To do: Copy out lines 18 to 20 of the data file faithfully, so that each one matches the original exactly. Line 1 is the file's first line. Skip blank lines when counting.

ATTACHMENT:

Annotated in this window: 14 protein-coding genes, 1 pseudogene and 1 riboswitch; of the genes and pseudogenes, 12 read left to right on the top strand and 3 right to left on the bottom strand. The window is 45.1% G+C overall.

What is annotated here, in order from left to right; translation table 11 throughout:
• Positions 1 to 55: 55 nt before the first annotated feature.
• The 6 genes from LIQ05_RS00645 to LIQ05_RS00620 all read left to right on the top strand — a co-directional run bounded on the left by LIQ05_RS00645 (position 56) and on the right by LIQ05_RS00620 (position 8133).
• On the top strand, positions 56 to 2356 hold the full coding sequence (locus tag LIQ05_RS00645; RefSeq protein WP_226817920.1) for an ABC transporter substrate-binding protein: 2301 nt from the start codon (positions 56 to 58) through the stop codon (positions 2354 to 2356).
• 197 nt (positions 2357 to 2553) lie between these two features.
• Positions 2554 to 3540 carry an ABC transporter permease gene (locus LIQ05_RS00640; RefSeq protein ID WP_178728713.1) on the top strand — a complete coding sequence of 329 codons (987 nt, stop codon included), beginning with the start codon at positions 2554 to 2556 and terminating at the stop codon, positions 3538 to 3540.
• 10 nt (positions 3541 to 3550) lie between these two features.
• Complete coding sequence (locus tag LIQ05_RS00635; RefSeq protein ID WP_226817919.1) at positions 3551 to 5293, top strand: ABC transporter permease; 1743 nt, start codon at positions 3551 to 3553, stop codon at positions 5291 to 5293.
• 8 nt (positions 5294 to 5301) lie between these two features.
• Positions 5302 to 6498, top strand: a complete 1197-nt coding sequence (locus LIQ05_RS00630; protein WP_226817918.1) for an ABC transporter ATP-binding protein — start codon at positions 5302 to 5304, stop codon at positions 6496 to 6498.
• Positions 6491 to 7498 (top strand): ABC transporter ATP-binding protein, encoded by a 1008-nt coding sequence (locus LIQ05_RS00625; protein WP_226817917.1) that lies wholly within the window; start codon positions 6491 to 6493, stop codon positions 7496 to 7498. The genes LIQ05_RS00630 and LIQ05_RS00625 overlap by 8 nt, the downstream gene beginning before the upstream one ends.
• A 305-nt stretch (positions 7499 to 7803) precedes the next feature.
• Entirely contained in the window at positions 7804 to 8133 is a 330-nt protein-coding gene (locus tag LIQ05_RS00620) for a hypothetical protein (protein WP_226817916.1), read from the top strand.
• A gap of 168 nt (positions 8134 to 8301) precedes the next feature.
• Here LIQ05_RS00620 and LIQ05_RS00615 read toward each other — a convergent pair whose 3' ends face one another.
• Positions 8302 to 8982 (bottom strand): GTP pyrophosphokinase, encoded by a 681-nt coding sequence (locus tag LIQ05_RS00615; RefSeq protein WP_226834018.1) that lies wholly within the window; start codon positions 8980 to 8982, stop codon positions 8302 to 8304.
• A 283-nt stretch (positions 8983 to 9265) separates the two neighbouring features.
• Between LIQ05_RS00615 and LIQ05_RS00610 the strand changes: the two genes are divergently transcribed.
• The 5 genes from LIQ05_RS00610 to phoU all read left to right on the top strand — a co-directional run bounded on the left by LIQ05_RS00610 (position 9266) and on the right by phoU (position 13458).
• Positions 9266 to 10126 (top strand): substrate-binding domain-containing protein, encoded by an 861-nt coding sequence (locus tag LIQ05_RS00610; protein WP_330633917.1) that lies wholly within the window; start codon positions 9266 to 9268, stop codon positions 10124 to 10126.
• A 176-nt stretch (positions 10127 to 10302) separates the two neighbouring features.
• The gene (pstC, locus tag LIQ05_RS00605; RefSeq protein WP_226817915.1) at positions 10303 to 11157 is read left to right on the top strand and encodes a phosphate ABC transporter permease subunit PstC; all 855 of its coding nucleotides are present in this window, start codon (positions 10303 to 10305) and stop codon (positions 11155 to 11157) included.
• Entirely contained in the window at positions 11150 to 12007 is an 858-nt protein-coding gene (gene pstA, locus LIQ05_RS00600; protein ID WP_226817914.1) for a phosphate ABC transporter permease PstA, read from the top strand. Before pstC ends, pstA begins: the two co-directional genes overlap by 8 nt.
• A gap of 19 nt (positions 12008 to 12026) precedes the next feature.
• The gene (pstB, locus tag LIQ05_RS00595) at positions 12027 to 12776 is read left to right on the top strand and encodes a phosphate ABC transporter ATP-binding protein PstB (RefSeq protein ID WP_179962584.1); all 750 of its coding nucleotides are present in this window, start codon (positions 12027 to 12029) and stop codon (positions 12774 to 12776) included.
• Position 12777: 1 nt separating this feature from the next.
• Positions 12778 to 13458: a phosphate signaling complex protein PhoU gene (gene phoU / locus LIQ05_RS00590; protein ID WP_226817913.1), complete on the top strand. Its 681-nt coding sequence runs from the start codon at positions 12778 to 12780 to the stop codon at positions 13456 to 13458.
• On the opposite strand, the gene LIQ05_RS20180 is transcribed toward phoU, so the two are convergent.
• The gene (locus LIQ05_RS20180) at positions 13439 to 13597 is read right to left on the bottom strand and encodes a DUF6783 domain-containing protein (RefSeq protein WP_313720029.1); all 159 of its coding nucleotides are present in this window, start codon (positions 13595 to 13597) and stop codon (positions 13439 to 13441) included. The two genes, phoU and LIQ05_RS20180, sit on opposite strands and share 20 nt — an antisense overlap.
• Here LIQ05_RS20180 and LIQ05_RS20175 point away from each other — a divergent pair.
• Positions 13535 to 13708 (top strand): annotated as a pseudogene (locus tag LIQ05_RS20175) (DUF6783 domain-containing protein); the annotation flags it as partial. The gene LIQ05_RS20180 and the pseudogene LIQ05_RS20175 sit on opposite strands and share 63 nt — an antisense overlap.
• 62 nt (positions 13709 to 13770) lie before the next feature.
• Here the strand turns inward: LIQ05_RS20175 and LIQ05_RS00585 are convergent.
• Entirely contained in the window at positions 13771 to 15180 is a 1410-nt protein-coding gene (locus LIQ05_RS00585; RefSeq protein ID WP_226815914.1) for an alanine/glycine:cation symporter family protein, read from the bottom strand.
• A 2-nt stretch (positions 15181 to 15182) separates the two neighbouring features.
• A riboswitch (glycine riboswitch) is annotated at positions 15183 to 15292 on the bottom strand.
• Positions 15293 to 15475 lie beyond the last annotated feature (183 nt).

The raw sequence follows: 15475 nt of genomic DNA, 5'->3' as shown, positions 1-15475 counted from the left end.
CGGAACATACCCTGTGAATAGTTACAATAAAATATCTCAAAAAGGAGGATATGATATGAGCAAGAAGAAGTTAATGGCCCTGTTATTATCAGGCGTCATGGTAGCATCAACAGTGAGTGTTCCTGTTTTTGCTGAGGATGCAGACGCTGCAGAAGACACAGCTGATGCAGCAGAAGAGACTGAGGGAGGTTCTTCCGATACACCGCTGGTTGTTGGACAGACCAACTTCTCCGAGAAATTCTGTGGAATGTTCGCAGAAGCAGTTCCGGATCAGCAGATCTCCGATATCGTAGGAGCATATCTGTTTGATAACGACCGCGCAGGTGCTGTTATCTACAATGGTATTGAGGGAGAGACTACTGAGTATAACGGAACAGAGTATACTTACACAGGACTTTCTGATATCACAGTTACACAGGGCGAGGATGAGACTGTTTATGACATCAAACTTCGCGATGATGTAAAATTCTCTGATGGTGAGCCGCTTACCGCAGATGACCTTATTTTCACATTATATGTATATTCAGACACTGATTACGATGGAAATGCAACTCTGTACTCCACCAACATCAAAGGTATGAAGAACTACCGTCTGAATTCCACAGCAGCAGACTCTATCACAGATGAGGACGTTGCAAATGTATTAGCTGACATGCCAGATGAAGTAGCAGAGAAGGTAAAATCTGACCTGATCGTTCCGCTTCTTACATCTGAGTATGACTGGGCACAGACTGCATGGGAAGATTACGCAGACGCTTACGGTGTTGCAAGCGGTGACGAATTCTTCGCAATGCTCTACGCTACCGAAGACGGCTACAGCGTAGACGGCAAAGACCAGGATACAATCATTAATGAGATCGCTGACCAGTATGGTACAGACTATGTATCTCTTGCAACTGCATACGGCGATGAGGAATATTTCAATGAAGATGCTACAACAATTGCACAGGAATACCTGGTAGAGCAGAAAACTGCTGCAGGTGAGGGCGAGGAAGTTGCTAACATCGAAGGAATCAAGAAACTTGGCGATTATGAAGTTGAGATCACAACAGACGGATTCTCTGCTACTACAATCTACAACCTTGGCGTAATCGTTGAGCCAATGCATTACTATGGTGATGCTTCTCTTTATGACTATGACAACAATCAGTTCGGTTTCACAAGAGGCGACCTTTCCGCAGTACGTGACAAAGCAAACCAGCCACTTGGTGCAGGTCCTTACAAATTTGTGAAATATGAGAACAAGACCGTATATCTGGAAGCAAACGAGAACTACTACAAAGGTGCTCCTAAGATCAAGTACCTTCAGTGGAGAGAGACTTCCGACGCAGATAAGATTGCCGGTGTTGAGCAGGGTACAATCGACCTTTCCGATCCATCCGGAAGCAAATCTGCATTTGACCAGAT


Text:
• A 283-nt stretch (positions 8983 to 9265) separates the two neighbouring features.
• Between LIQ05_RS00615 and LIQ05_RS00610 the strand changes: the two genes are divergently transcribed.
• The 5 genes from LIQ05_RS00610 to phoU all read left to right on the top strand — a co-directional run bounded on the left by LIQ05_RS00610 (position 9266) and on the right by phoU (position 13458).